Hamline News

Labor Productivity and Participation

Nicholas Bocovich, Advisor: Fahima Aziz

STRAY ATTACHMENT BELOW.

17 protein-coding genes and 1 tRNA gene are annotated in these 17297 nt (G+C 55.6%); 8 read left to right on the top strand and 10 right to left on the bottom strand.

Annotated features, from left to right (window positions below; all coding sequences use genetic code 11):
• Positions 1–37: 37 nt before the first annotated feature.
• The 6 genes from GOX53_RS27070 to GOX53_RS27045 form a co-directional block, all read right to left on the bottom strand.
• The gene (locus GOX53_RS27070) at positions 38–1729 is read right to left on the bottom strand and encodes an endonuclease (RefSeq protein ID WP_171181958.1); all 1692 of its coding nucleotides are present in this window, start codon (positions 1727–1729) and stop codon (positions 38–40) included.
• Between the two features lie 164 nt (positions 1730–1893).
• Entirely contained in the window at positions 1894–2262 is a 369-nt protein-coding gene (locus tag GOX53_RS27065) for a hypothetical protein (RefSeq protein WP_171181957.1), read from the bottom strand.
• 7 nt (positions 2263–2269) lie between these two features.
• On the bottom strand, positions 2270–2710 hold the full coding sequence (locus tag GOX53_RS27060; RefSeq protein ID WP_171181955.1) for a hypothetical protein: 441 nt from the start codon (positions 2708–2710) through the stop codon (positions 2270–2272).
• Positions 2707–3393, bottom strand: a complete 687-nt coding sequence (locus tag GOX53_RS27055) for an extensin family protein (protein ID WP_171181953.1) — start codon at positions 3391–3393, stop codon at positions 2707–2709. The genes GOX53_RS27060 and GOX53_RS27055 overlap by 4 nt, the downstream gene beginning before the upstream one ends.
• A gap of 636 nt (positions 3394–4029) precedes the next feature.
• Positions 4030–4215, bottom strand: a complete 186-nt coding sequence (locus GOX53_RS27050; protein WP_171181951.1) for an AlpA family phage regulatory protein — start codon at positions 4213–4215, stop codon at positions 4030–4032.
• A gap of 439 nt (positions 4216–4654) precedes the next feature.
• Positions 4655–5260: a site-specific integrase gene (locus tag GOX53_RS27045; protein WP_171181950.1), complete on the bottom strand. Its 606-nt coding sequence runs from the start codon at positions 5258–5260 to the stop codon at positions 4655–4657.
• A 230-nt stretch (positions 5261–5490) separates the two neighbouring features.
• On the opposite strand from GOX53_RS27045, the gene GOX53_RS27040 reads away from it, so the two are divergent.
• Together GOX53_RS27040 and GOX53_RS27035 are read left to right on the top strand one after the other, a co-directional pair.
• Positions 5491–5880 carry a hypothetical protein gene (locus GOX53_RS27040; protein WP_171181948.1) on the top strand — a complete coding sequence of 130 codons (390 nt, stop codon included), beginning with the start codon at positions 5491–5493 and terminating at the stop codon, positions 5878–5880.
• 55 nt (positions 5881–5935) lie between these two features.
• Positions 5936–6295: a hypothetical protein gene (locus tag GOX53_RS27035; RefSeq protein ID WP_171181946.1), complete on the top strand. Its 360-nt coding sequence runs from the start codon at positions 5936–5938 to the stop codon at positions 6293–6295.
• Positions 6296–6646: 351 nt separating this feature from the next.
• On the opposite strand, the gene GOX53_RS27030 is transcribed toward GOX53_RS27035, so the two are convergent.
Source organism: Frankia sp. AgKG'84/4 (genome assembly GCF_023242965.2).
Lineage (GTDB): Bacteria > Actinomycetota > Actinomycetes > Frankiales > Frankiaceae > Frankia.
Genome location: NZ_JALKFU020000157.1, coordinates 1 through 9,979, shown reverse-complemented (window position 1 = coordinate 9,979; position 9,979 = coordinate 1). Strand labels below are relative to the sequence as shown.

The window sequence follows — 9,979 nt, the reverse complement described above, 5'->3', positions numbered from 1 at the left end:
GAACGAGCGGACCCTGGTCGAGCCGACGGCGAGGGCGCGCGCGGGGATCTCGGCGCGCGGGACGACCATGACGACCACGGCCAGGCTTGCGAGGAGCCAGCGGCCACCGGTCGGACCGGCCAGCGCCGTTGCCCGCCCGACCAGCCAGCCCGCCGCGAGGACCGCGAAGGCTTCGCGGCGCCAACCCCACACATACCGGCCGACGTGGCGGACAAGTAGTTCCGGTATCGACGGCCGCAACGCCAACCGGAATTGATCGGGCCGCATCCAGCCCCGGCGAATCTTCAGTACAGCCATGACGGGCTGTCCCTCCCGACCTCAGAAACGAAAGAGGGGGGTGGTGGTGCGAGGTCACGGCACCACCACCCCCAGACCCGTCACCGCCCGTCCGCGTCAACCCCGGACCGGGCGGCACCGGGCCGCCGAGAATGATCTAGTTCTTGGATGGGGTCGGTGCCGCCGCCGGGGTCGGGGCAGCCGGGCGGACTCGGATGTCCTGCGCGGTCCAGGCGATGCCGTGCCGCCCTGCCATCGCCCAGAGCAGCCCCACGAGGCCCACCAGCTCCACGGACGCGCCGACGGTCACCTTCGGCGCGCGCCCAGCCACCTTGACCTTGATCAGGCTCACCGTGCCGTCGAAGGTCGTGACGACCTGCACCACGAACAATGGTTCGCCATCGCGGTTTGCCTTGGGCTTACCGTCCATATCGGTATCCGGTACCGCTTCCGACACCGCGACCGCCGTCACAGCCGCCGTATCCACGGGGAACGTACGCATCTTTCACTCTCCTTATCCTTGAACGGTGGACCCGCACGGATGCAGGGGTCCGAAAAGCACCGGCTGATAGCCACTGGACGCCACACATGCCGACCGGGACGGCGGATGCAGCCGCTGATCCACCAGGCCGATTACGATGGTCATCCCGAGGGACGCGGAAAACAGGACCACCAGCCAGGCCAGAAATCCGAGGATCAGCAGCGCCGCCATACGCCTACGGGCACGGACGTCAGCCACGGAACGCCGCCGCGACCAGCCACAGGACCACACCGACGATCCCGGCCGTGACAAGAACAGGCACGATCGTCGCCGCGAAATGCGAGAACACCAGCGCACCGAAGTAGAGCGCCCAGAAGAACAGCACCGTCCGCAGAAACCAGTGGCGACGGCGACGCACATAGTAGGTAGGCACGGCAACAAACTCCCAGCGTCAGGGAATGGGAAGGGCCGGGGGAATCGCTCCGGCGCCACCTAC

One of the primary purposes of economics is to find a way to maximize people’s satisfaction from the consumption of goods and services. Usually, in order to do this, one must enter the labor market to earn a living. However, due to either overwhelming costs in joining the labor market or a lack of benefit from joining, some people make the conscious decision to not participate in the labor market. There are many contributing factors to a decrease in the labor force participation rate, including wage and lack of jobs. However, I am mostly concerned with one potential factor: labor force productivity. In this project, I am examining the causality between labor force productivity and the labor force participation rate. This is to determine whether or not labor force productivity brings a decrease or increase in the labor force participation rate. To make this determination, I use data on both the micro and macro level. On both of these levels, I create multivariate linear models. Using these models and a collection of data, I determine the significance of productivity, as it relates to participation, as well as the significance of other explanatory variables interacting with productivity. I also determine how influential each variable is in changing participation and the accuracy of the overall model. This research has already been able to show that productivity and participation rate have some correlation. However, the degree of the causality between these variables has not yet been shown. I expect productivity to have a significant and positive influence in the participation rate. I also expect that interaction of gender and age will effect changes in labor productivity. At the end of my research, I hope to have a very accurate economic model in predicting labor productivity and labor participation.